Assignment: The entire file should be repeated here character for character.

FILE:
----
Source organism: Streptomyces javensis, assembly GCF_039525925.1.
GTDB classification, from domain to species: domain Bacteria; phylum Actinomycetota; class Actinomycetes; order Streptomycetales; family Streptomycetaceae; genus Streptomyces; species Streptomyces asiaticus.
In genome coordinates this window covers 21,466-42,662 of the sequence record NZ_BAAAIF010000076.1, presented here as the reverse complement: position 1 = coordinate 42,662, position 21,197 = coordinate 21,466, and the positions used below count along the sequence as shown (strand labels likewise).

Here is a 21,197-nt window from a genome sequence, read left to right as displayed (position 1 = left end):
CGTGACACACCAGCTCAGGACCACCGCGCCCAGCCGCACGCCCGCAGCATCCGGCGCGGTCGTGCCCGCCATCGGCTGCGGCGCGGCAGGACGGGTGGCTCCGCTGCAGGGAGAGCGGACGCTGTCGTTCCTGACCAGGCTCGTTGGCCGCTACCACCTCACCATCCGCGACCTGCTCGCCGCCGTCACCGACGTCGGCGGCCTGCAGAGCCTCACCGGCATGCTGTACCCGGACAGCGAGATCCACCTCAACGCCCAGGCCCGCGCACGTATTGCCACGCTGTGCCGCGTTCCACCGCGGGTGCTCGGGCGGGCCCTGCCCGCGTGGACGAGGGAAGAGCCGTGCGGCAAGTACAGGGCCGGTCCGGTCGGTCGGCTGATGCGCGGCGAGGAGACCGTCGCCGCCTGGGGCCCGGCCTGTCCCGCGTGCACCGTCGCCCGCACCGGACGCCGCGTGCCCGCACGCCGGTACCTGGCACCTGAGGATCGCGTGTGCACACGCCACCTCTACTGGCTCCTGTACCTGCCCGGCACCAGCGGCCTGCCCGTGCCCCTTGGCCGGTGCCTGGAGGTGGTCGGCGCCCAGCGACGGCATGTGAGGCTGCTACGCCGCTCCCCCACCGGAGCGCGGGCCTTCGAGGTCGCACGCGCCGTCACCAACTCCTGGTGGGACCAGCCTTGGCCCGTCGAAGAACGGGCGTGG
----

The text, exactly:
Source organism: Streptomyces javensis, assembly GCF_039525925.1.
GTDB classification, from domain to species: domain Bacteria; phylum Actinomycetota; class Actinomycetes; order Streptomycetales; family Streptomycetaceae; genus Streptomyces; species Streptomyces asiaticus.
In genome coordinates this window covers 21,466-42,662 of the sequence record NZ_BAAAIF010000076.1, presented here as the reverse complement: position 1 = coordinate 42,662, position 21,197 = coordinate 21,466, and the positions used below count along the sequence as shown (strand labels likewise).

Here is a 21,197-nt window from a genome sequence, read left to right as displayed (position 1 = left end):
CGTGACACACCAGCTCAGGACCACCGCGCCCAGCCGCACGCCCGCAGCATCCGGCGCGGTCGTGCCCGCCATCGGCTGCGGCGCGGCAGGACGGGTGGCTCCGCTGCAGGGAGAGCGGACGCTGTCGTTCCTGACCAGGCTCGTTGGCCGCTACCACCTCACCATCCGCGACCTGCTCGCCGCCGTCACCGACGTCGGCGGCCTGCAGAGCCTCACCGGCATGCTGTACCCGGACAGCGAGATCCACCTCAACGCCCAGGCCCGCGCACGTATTGCCACGCTGTGCCGCGTTCCACCGCGGGTGCTCGGGCGGGCCCTGCCCGCGTGGACGAGGGAAGAGCCGTGCGGCAAGTACAGGGCCGGTCCGGTCGGTCGGCTGATGCGCGGCGAGGAGACCGTCGCCGCCTGGGGCCCGGCCTGTCCCGCGTGCACCGTCGCCCGCACCGGACGCCGCGTGCCCGCACGCCGGTACCTGGCACCTGAGGATCGCGTGTGCACACGCCACCTCTACTGGCTCCTGTACCTGCCCGGCACCAGCGGCCTGCCCGTGCCCCTTGGCCGGTGCCTGGAGGTGGTCGGCGCCCAGCGACGGCATGTGAGGCTGCTACGCCGCTCCCCCACCGGAGCGCGGGCCTTCGAGGTCGCACGCGCCGTCACCAACTCCTGGTGGGACCAGCCTTGGCCCGTCGAAGAACGGGCGTGG